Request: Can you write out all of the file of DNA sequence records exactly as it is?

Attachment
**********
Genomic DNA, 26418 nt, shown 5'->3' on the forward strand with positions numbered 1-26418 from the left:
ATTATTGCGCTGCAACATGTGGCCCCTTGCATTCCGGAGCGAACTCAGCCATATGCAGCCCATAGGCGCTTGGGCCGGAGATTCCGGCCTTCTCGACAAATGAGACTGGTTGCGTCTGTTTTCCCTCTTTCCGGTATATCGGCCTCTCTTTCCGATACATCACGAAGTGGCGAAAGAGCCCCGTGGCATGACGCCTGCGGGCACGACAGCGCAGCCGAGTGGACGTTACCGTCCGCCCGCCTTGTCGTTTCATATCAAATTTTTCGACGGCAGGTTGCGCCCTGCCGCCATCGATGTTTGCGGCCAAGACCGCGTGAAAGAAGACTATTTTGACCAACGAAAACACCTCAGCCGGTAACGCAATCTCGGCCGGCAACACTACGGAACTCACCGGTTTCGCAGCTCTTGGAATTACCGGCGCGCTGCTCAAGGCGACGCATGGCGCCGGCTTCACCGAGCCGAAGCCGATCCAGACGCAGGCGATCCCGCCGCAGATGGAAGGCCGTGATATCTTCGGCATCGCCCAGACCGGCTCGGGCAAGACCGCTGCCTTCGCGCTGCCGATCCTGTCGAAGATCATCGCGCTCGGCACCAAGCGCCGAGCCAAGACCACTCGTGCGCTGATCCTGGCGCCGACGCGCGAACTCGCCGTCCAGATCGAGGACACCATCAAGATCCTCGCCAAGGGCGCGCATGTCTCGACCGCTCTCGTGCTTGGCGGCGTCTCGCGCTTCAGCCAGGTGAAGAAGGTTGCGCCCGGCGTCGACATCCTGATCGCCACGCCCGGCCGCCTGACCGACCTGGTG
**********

Genomic DNA, 26418 nt, shown 5'->3' on the forward strand with positions numbered 1-26418 from the left:
ATTATTGCGCTGCAACATGTGGCCCCTTGCATTCCGGAGCGAACTCAGCCATATGCAGCCCATAGGCGCTTGGGCCGGAGATTCCGGCCTTCTCGACAAATGAGACTGGTTGCGTCTGTTTTCCCTCTTTCCGGTATATCGGCCTCTCTTTCCGATACATCACGAAGTGGCGAAAGAGCCCCGTGGCATGACGCCTGCGGGCACGACAGCGCAGCCGAGTGGACGTTACCGTCCGCCCGCCTTGTCGTTTCATATCAAATTTTTCGACGGCAGGTTGCGCCCTGCCGCCATCGATGTTTGCGGCCAAGACCGCGTGAAAGAAGACTATTTTGACCAACGAAAACACCTCAGCCGGTAACGCAATCTCGGCCGGCAACACTACGGAACTCACCGGTTTCGCAGCTCTTGGAATTACCGGCGCGCTGCTCAAGGCGACGCATGGCGCCGGCTTCACCGAGCCGAAGCCGATCCAGACGCAGGCGATCCCGCCGCAGATGGAAGGCCGTGATATCTTCGGCATCGCCCAGACCGGCTCGGGCAAGACCGCTGCCTTCGCGCTGCCGATCCTGTCGAAGATCATCGCGCTCGGCACCAAGCGCCGAGCCAAGACCACTCGTGCGCTGATCCTGGCGCCGACGCGCGAACTCGCCGTCCAGATCGAGGACACCATCAAGATCCTCGCCAAGGGCGCGCATGTCTCGACCGCTCTCGTGCTTGGCGGCGTCTCGCGCTTCAGCCAGGTGAAGAAGGTTGCGCCCGGCGTCGACATCCTGATCGCCACGCCCGGCCGCCTGACCGACCTGGTG